Connor Smith works for Primrose, an organization tasked with monitoring and tracking aliens and alien technology. It's a job that doesn't know the meaning of "nine-to-five". It also doesn't leave much room for a social life, a complication that Connor hasn't minded, until now. At the prodding of his best friend, Connor reluctantly puts himself back in the dating pool, even though it means lying about his remarkable life.Elsewhere, Noah Jones has led a remarkable life of his own. Stranded on Earth in 1648, Noah was forced to transform himself permanently into human form to survive. He soon learned that in doing so, he'd become effectively immortal, aging only at a glacial pace. Alone, with no way to contact his people or return home, Noah becomes a silent observer of human civilization—always in the world, but never of the world. Then, hundreds of years later, he sees a face in a crowd and instantly feels a connection that he thought he'd never feel again. But he's too late: Connor's already taken.Destiny is not without a sense of humor, though, and the two men are pulled inexorably closer, snared by the same web of dangers and conspiracies. Worse, Primrose is now aware of Noah, and they aren't ones to leave an alien unrestrained. So while Connor struggles to understand the strange pull he feels toward Noah, forces without as well as within are working against them to keep them apart.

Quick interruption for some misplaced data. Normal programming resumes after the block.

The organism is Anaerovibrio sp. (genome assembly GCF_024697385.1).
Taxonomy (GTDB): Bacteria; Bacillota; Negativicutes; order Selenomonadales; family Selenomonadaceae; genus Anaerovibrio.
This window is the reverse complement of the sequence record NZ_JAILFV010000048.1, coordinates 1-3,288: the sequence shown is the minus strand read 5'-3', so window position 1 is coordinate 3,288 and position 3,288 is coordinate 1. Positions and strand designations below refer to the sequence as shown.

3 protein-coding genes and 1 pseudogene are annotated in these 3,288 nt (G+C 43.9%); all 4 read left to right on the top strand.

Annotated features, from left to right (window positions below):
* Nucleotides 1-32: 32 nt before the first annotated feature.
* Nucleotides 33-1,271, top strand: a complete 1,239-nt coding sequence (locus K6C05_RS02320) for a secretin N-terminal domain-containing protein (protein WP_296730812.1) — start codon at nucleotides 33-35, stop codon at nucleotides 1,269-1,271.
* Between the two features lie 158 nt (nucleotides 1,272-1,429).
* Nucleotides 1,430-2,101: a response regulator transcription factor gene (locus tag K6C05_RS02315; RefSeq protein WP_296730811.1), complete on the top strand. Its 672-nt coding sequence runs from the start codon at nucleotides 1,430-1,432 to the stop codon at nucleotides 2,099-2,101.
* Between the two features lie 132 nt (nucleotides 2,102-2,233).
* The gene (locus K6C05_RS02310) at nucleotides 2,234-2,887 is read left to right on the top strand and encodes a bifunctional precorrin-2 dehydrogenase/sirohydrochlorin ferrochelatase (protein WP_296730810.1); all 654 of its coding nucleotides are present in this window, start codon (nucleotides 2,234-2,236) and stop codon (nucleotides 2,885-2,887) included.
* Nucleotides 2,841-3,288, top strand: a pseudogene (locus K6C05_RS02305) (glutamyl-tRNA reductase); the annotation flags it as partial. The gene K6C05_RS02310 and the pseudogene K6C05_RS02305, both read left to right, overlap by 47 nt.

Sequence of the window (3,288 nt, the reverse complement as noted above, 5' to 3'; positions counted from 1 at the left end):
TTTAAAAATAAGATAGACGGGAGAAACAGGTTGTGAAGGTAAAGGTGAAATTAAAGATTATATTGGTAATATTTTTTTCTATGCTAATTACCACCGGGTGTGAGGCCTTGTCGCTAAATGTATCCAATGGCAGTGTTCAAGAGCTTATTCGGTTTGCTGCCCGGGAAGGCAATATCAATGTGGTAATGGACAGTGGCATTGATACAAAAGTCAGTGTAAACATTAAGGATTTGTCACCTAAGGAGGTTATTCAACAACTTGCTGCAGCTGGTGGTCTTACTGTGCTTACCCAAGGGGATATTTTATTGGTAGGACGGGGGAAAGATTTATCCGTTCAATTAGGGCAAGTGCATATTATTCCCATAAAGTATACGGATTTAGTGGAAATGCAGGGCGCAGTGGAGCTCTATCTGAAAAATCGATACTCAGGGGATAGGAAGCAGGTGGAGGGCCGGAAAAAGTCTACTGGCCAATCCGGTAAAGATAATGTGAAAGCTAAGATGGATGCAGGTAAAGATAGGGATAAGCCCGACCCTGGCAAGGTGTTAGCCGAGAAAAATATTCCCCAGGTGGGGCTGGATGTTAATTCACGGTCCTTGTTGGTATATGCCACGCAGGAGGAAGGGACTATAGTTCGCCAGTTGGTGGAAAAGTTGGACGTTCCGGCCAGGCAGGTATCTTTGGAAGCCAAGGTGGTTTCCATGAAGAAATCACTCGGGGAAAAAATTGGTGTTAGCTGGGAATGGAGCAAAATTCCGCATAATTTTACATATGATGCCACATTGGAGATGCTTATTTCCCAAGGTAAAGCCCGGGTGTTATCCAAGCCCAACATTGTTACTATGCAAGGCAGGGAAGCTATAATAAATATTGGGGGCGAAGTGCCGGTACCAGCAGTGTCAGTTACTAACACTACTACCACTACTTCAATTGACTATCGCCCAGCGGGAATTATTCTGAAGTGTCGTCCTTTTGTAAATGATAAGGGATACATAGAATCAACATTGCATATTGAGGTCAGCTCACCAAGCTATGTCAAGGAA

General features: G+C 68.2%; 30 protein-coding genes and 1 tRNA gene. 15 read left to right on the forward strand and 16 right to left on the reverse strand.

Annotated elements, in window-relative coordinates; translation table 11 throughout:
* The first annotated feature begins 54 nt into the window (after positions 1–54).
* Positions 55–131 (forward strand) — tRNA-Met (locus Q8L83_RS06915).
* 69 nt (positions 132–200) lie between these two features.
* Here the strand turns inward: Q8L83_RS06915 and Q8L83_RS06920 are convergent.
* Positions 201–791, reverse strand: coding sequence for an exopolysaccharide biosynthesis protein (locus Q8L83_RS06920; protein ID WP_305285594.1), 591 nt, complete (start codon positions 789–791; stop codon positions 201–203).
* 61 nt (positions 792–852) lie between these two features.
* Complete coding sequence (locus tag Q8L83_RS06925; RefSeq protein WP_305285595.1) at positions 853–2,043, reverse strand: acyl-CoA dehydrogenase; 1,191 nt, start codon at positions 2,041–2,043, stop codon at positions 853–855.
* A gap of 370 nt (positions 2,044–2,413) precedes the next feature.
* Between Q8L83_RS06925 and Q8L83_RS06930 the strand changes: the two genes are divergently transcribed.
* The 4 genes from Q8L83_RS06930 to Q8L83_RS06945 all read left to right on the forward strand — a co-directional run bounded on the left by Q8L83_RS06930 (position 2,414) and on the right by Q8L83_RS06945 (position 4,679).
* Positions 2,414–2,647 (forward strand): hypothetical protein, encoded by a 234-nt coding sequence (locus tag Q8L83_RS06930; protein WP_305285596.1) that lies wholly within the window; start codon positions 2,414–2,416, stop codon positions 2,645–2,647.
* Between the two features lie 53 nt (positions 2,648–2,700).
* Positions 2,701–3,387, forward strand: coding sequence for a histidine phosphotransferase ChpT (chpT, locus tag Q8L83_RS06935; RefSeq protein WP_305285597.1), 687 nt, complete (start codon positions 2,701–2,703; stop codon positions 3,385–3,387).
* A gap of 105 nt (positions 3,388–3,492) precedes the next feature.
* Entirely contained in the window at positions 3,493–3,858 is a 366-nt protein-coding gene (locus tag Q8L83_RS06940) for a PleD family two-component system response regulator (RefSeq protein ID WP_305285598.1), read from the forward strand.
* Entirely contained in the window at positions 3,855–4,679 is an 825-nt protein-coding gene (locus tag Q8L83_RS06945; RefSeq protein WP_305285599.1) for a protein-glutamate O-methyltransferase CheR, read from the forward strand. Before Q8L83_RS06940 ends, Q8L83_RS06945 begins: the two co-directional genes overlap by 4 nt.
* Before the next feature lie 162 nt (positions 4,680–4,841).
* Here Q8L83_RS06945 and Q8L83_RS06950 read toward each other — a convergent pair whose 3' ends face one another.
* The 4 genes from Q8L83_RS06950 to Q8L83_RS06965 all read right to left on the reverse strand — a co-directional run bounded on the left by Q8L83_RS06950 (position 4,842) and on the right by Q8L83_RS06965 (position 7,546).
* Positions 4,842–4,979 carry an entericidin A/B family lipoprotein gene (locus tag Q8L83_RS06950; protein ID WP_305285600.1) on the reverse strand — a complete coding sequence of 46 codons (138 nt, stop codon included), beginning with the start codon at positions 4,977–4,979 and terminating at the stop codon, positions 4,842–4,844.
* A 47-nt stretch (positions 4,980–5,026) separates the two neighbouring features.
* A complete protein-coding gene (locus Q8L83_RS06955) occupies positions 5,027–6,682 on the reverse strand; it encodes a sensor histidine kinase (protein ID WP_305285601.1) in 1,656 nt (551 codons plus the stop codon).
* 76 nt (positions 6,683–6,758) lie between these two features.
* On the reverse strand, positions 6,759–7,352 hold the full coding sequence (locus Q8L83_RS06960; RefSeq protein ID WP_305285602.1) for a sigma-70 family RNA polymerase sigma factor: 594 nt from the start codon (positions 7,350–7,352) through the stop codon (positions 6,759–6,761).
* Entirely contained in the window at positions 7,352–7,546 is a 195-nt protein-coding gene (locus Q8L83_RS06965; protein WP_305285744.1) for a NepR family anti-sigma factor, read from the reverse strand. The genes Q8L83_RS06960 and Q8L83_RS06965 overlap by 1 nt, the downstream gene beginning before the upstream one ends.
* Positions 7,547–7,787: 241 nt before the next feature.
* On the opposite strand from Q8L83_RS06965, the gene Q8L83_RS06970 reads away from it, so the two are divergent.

It was chilly on the platform as Connor waited for the train to Eastworth, despite the clear blue sky he could see through the arched glass and steel roof. He pushed off from the concrete pillar he'd been leaning against and walked across the drab grey tiles, closer to where the middle section of the train should be. Five more minutes, unless it was delayed... again. He shivered and looked up. A faint rainbow lingered in the air, miles across the city. He hoped it wouldn't rain; he hated arriving at work soggy.He was looking at his watch when a strange tingling at the base of his spine made him turn... and he was lost. He stood frozen, fists clenched, amongst the hustle and bustle on the platform, feeling people brush against him as they passed him by as if he didn't exist. He could hear them, but the sounds seemed to come from miles away. He couldn't see them. He saw nothing but grey all around him, the cloudy grey of stormy weather keeping him rooted to the spot, unable to move, scream, or even close his—for all intents and purposes—unseeing eyes.Maybe some creepy-crawly had stung or bitten him, and soon, someone would notice. No one did, though, and time passed excruciatingly slowly as Connor waited, caught in this stormy grey world while his legs turned to jelly. Something was draining him, draining his energy, making him feel light-headed and close to falling. Was he even standing? Or was he lying on the ground, unconscious? He couldn't tell.Something stung him, again and again, like tiny needles being jabbed into every nerve ending he possessed, faster and faster, until his body screamed and his stomach didn't know which way was up.The pain all but drowned out the sensations accompanying the pinpricks: elation, warmth, loneliness, longing, hunger, desperation, joy, cold. He couldn't handle it any longer. It was too much, too fast, too intense. He screamed—or tried to, at least. He couldn't hear himself. The flow of sensations slowed down, but it didn't stop.Connor wanted it to stop, wanted it all to stop, wanted control over his body back, wanted to see properly again. Sweat trickled down his face, and he thought he could taste blood. Maybe he'd hit his head at some point.A sudden movement, the blue and yellow blur of an arriving train, forced the grey out of his vision. He blinked his eyes and wobbled on his feet, surprised to find he was still standing. He would have gladly let himself slide to the ground if the people around him weren't crowding him toward the waiting train.With his blurry vision, Connor didn't care whether it was his train or not. He just let them herd him towards it, gladly accepting the strong hand at his elbow, which helped him inside.As soon as he found himself sitting down, he leaned his head back and closed his eyes. Sleep had never seemed this welcome before.Someone slapped his cheek. It stung, and Connor opened his eyes to find a blurry face watching him with a concerned expression."Are you all right?"Was he? Connor frowned. "Tired," he said, though he had no idea why. At least..."Here," the voice said, pushing something into his hand: a wad of tissues."Thanks, but...""You have a nosebleed."Did he? Connor pushed the tissues against his nose. They came away red, and he pressed them back again. "Oh.""I think your tie and shirt are ruined. Your suit jacket seems fine, but it's quite a dark colour, so the blood doesn't really show."Bugger! It was his favourite tie, too. With a sigh, he took his tie off and stuffed it into his jacket pocket. He blinked to clear his vision, glad to finally be able to identify his aide as a woman."What happened to you?" she asked, holding a packet of tissues within reach.Her face was awfully close, he thought as he looked down to find one of her hands on his knee. "Sorry? What did you say?""What happened to you?"Connor frowned. "I'm not certain. I think something stung me. It's all a bit hazy.""Maybe you should go to the A&E, have someone check you out.""Yes, maybe I should. Thank you for your help."The woman blushed and smiled as she leaned back. "Oh, it's nothing."Connor smiled back and closed his eyes for a bit, still tired beyond belief.
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